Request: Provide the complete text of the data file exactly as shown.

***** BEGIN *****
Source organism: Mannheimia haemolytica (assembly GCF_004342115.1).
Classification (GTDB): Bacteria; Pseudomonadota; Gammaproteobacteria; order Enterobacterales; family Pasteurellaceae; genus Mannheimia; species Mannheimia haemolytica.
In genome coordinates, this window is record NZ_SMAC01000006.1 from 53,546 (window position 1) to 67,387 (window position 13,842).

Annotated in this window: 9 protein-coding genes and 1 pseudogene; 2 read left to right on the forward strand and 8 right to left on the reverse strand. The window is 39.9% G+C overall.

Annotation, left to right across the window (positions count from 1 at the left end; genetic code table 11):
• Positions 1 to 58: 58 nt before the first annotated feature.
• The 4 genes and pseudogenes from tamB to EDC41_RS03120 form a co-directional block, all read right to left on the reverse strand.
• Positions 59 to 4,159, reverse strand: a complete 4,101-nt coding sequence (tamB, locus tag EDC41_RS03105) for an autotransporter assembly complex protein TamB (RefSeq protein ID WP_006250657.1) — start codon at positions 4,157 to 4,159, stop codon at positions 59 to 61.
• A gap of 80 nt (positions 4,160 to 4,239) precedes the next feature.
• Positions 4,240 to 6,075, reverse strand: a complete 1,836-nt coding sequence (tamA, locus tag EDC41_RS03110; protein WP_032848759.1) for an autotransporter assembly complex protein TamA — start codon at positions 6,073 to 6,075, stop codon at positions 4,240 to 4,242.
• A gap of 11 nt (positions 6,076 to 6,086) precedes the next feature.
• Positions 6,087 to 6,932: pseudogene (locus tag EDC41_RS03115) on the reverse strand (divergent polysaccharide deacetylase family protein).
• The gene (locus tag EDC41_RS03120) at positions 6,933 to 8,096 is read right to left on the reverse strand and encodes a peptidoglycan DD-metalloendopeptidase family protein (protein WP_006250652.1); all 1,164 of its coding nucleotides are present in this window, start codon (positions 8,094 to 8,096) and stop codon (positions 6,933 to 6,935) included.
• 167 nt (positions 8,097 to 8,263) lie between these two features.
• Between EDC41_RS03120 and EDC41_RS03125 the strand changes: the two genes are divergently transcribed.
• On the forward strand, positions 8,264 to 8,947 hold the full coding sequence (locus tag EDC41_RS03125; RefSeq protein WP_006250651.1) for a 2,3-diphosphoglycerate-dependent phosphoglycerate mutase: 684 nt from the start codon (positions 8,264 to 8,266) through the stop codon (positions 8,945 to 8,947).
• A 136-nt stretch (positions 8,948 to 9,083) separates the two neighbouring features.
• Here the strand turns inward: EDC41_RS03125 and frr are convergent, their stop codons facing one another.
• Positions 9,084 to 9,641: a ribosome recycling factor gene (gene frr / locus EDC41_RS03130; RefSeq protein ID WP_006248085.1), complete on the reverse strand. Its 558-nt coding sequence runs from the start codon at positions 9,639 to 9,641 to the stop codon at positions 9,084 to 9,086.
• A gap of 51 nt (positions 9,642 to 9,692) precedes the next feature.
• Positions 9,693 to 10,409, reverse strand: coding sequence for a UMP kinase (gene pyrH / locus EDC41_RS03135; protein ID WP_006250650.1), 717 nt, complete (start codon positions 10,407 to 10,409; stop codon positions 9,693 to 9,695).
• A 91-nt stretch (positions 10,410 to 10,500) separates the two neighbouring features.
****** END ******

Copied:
Source organism: Mannheimia haemolytica (assembly GCF_004342115.1).
Classification (GTDB): Bacteria; Pseudomonadota; Gammaproteobacteria; order Enterobacterales; family Pasteurellaceae; genus Mannheimia; species Mannheimia haemolytica.
In genome coordinates, this window is record NZ_SMAC01000006.1 from 53,546 (window position 1) to 67,387 (window position 13,842).

Annotated in this window: 9 protein-coding genes and 1 pseudogene; 2 read left to right on the forward strand and 8 right to left on the reverse strand. The window is 39.9% G+C overall.

Annotation, left to right across the window (positions count from 1 at the left end; genetic code table 11):
• Positions 1 to 58: 58 nt before the first annotated feature.
• The 4 genes and pseudogenes from tamB to EDC41_RS03120 form a co-directional block, all read right to left on the reverse strand.
• Positions 59 to 4,159, reverse strand: a complete 4,101-nt coding sequence (tamB, locus tag EDC41_RS03105) for an autotransporter assembly complex protein TamB (RefSeq protein ID WP_006250657.1) — start codon at positions 4,157 to 4,159, stop codon at positions 59 to 61.
• A gap of 80 nt (positions 4,160 to 4,239) precedes the next feature.
• Positions 4,240 to 6,075, reverse strand: a complete 1,836-nt coding sequence (tamA, locus tag EDC41_RS03110; protein WP_032848759.1) for an autotransporter assembly complex protein TamA — start codon at positions 6,073 to 6,075, stop codon at positions 4,240 to 4,242.
• A gap of 11 nt (positions 6,076 to 6,086) precedes the next feature.
• Positions 6,087 to 6,932: pseudogene (locus tag EDC41_RS03115) on the reverse strand (divergent polysaccharide deacetylase family protein).
• The gene (locus tag EDC41_RS03120) at positions 6,933 to 8,096 is read right to left on the reverse strand and encodes a peptidoglycan DD-metalloendopeptidase family protein (protein WP_006250652.1); all 1,164 of its coding nucleotides are present in this window, start codon (positions 8,094 to 8,096) and stop codon (positions 6,933 to 6,935) included.
• 167 nt (positions 8,097 to 8,263) lie between these two features.
• Between EDC41_RS03120 and EDC41_RS03125 the strand changes: the two genes are divergently transcribed.
• On the forward strand, positions 8,264 to 8,947 hold the full coding sequence (locus tag EDC41_RS03125; RefSeq protein WP_006250651.1) for a 2,3-diphosphoglycerate-dependent phosphoglycerate mutase: 684 nt from the start codon (positions 8,264 to 8,266) through the stop codon (positions 8,945 to 8,947).
• A 136-nt stretch (positions 8,948 to 9,083) separates the two neighbouring features.
• Here the strand turns inward: EDC41_RS03125 and frr are convergent, their stop codons facing one another.
• Positions 9,084 to 9,641: a ribosome recycling factor gene (gene frr / locus EDC41_RS03130; RefSeq protein ID WP_006248085.1), complete on the reverse strand. Its 558-nt coding sequence runs from the start codon at positions 9,639 to 9,641 to the stop codon at positions 9,084 to 9,086.
• A gap of 51 nt (positions 9,642 to 9,692) precedes the next feature.
• Positions 9,693 to 10,409, reverse strand: coding sequence for a UMP kinase (gene pyrH / locus EDC41_RS03135; protein ID WP_006250650.1), 717 nt, complete (start codon positions 10,407 to 10,409; stop codon positions 9,693 to 9,695).
• A 91-nt stretch (positions 10,410 to 10,500) separates the two neighbouring features.